Skip to 0 minutes and 6 secondsDonation can be broadly classified into two-- deceased donation and living donation. The deceased donation can be further subdivided into donation after brainstem death, or DBD; donation after circulatory death, or DCD; or tissue donation. In this video, we will explore the different types of donation and the criteria for each type. Donation after circulatory death is previously referred to as "donation after cardiac death," or "non-heart-beating donation." In this type of donation, organs will be retrieved from a patient whose death is diagnosed and confirmed using cardiorespiratory criteria. The introduction of DCD organ donation programmes has increased the number of organs available for transplant, as kidneys, liver, pancreas, lungs, and heart may all be donated in this way with good outcomes for the recipients.

Skip to 1 minute and 0 secondsThe DCD donation will be facilitated after death of a patient, following the planned withdrawal of treatment once the continuation of treatment is considered to be of no overall benefit to the patient. The rates of DCD donation in the UK has increased substantially over the years, from 288 donors in 2009 to 619 donors last year. This represents 39% of all deceased donors in the UK last year. Donation of the brainstem death is possible from patients whose death has been confirmed by following guidelines for diagnosis of death using neurological criteria. This was previously referred to as "heart beating donation." The organs donated from a patient whose death is confirmed using the neurological criteria remains superior.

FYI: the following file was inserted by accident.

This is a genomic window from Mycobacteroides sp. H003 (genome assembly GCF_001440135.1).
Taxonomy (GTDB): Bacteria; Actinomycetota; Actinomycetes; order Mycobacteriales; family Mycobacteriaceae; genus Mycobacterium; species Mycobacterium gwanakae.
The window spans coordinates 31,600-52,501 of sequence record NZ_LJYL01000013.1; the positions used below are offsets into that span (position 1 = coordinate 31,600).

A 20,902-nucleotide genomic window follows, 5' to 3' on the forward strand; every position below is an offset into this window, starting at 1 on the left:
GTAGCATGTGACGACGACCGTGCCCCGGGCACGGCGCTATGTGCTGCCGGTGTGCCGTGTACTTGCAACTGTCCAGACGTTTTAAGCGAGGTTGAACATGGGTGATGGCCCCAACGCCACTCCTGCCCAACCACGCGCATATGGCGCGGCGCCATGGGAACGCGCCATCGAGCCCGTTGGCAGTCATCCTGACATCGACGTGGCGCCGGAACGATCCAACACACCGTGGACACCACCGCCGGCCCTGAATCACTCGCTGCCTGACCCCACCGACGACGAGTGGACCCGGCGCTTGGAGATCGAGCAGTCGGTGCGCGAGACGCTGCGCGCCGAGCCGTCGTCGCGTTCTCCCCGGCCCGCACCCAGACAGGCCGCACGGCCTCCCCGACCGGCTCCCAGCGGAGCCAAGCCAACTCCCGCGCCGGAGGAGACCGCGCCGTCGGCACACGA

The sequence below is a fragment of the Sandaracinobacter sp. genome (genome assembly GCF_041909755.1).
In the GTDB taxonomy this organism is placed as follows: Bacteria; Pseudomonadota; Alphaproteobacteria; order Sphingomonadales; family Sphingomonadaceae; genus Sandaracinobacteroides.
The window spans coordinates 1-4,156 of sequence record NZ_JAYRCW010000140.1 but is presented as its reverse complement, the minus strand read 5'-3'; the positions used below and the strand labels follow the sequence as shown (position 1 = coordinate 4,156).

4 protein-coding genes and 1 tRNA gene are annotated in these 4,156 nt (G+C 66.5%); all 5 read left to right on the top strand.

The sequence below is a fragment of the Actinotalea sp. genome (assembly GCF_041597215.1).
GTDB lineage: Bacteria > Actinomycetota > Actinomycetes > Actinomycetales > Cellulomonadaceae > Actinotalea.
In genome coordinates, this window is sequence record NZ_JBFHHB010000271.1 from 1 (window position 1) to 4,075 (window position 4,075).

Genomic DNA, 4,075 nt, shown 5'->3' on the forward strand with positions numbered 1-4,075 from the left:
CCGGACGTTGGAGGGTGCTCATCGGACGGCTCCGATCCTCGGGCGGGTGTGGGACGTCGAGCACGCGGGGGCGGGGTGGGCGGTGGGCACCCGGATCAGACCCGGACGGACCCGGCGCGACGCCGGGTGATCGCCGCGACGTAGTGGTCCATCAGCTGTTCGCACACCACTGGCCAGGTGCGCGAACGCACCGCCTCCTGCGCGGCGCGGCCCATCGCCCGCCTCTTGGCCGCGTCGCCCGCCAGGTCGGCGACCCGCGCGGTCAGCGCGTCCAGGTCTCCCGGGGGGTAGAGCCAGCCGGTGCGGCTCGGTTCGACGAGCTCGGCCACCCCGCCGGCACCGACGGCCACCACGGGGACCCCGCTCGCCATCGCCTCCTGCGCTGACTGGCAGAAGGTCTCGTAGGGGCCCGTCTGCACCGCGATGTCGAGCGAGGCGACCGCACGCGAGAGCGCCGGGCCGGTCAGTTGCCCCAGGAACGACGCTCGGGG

Skip to 1 minute and 50 secondsThat means that there will be less need for dialysis and few biliary complications for the recipient. A donor who is declared dead by following the neurological criteria will be able to donate their kidneys, liver, pancreas, lungs, heart, small intestine, depending on the organ's suitability and its function. Tissue donation and transplantation has a dramatic effect on a patient's quality of life. And it occurs on a larger scale compared to organ donation. In the UK, there are over 450 multi-tissue donors and 2,500 eye donors every year, resulting in many thousands of transplants. Some of these transplants, such as cornea and heart valve transplantation, has been established for many decades and are reasonably well-understood by health professionals.

Skip to 2 minutes and 44 secondsOther types of tissue donation, such as bone, skin, tendons, femoral arteries, meniscus are relatively rare, but will result in occasionally lifesaving treatments for patients. Unlike organ donation, tissues can be retrieved many hours after death has taken place, meaning that the potential pool of tissue donors is far greater than that of solid organ donors. The selection criteria for tissue donors are much more stringent because of the rather difficult balance between the benefits and risks when compared with solid organ transplantation. A living donor is the person who donates one of their healthy kidneys to someone with kidney failure who needs a transplant. This could be a friend or a family member, or someone they do not already know.